Lise has since been the subject of an unflattering account portraying her as a femme fatale who has had relationships with no less than seven eligible members of Britain’s comedy clique, including Harry Enfield, Hugh Laurie and Angus Deayton. ‘Lise has a thing about comedians… They can be funny and need their egos stroking rather more than most men,’ said an anonymous source from the Daily Mail.

‘So much has been written about this which is wrong, I wouldn’t like to add anything to it,’ explains David Mayer, echoing Rik, who branded media coverage ‘obscene’. Lise has never said a word about the episode. The nearest Rik has come to commenting on his difficult domestic situation was: ‘A lot of money had to go in two different directions.’

Rik’s long-standing friends are resolutely loyal to him. Mike Redfern, now a training development officer, won’t hear a word against him. Lloyd Peters says, ‘He’s been described as single-minded. But that’s what all performers are. But although performance is an egotistical business, it is also a giving business.’ Rik spared valuable time to appear in two of Lloyd’s independent films.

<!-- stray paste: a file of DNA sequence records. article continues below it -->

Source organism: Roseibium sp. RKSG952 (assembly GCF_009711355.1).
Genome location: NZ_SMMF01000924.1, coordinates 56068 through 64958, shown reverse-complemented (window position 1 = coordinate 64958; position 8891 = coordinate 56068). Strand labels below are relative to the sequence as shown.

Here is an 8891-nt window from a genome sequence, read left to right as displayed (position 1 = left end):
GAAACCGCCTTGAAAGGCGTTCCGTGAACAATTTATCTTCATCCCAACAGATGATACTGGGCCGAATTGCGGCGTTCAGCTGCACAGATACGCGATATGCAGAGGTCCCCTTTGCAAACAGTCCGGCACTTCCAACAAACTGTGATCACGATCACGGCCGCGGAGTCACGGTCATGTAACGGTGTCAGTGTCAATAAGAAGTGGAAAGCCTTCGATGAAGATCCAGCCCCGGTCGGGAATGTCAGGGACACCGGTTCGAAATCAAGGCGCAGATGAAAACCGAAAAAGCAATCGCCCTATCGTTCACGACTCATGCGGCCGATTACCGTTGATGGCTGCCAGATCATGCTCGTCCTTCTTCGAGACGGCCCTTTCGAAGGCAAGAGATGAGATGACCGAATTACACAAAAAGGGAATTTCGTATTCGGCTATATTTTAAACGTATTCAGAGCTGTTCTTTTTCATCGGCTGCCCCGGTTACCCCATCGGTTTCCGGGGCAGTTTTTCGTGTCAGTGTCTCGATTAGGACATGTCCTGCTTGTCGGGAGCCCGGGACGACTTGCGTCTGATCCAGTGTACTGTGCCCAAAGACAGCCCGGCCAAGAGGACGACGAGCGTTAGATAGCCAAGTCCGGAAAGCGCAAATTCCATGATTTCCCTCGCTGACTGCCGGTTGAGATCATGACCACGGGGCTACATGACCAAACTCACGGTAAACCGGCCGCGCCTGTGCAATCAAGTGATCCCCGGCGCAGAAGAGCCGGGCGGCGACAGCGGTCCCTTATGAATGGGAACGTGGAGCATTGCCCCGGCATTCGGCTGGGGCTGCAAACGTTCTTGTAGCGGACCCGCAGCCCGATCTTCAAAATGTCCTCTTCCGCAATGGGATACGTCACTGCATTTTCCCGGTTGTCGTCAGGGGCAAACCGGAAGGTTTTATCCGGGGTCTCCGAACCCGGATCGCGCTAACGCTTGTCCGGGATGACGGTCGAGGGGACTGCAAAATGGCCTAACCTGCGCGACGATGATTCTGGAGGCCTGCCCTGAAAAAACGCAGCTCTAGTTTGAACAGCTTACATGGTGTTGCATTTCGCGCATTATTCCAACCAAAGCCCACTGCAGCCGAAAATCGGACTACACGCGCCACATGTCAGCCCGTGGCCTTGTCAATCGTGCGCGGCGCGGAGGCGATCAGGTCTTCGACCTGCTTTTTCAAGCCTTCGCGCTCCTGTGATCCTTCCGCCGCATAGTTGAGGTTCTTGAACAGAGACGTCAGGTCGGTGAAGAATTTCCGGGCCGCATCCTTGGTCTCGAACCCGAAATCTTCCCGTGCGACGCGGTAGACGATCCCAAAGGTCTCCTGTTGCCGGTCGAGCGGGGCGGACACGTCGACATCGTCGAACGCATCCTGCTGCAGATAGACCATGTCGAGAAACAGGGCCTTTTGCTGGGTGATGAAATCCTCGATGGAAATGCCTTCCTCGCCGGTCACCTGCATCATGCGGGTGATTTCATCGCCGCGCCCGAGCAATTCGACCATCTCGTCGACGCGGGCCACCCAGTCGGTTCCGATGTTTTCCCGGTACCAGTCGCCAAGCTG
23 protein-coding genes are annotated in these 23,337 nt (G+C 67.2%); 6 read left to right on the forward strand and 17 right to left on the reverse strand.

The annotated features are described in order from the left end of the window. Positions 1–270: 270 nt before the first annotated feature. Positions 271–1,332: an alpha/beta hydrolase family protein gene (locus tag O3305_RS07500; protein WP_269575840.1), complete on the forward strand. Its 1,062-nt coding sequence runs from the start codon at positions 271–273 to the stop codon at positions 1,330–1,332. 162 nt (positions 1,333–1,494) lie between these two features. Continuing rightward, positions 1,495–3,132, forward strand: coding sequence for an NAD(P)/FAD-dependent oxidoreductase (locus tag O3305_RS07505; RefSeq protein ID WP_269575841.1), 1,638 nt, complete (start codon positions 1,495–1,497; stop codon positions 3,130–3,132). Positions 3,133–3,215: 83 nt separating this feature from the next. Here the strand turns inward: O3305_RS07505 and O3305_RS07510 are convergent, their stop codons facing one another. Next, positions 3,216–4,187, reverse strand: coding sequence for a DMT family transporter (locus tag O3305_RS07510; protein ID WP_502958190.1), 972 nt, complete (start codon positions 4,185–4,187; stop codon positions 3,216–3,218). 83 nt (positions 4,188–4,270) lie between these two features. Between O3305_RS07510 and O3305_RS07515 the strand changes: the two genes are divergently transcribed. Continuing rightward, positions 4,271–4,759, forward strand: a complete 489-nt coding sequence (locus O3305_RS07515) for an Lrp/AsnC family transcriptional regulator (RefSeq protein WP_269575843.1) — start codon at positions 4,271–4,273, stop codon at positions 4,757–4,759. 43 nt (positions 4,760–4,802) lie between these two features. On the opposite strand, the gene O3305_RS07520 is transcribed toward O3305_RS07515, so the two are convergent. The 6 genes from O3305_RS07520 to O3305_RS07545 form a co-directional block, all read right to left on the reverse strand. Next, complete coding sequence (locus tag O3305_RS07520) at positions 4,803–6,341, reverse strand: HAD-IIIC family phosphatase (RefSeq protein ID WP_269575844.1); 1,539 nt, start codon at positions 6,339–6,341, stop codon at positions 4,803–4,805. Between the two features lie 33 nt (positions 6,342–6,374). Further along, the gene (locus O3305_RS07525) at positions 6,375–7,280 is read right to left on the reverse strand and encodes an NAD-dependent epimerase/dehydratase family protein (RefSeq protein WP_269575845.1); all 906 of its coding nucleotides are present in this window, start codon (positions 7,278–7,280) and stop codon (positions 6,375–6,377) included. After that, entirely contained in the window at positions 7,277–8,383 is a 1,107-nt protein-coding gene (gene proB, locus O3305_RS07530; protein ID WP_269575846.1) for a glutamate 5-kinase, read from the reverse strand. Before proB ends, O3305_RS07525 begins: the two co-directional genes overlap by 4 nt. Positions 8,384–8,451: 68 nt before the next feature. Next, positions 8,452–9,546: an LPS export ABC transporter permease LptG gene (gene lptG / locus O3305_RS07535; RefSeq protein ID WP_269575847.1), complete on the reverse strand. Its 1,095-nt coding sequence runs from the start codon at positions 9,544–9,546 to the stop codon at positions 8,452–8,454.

Significantly, several familiar names who are rumoured to have had bust-ups with Rik, declined to be interviewed for this piece, and even the row about vote-rigging over his British Comedy Award for Top TV Comedy Actor failed to elicit much criticism. Rowan Atkinson and Ben Elton were once said to be furious that The New Statesman effectively usurped a planned series of Blackadder in Parliament; neither went on the record.